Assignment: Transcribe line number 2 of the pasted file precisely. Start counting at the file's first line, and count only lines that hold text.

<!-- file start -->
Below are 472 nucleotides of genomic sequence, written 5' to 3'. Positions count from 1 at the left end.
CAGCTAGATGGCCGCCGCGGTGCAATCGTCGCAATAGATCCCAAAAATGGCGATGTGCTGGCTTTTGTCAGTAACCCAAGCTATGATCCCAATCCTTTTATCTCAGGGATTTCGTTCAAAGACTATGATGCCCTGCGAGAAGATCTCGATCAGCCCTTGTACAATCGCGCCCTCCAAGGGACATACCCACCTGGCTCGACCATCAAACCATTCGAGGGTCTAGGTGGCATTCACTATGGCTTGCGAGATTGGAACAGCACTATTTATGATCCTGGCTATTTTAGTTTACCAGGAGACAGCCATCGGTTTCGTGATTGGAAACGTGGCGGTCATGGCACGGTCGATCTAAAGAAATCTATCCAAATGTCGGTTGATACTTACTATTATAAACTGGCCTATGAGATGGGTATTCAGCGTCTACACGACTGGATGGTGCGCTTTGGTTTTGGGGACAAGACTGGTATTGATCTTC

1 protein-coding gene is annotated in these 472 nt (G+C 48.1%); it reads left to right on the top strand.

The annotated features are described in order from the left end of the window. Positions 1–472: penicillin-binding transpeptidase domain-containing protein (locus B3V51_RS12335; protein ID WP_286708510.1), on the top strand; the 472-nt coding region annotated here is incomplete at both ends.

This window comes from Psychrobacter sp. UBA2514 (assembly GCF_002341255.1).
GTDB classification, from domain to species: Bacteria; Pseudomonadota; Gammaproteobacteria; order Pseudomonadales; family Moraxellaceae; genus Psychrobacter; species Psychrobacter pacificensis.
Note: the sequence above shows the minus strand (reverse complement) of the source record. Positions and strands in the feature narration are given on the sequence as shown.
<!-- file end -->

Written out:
CAGCTAGATGGCCGCCGCGGTGCAATCGTCGCAATAGATCCCAAAAATGGCGATGTGCTGGCTTTTGTCAGTAACCCAAGCTATGATCCCAATCCTTTTATCTCAGGGATTTCGTTCAAAGACTATGATGCCCTGCGAGAAGATCTCGATCAGCCCTTGTACAATCGCGCCCTCCAAGGGACATACCCACCTGGCTCGACCATCAAACCATTCGAGGGTCTAGGTGGCATTCACTATGGCTTGCGAGATTGGAACAGCACTATTTATGATCCTGGCTATTTTAGTTTACCAGGAGACAGCCATCGGTTTCGTGATTGGAAACGTGGCGGTCATGGCACGGTCGATCTAAAGAAATCTATCCAAATGTCGGTTGATACTTACTATTATAAACTGGCCTATGAGATGGGTATTCAGCGTCTACACGACTGGATGGTGCGCTTTGGTTTTGGGGACAAGACTGGTATTGATCTTC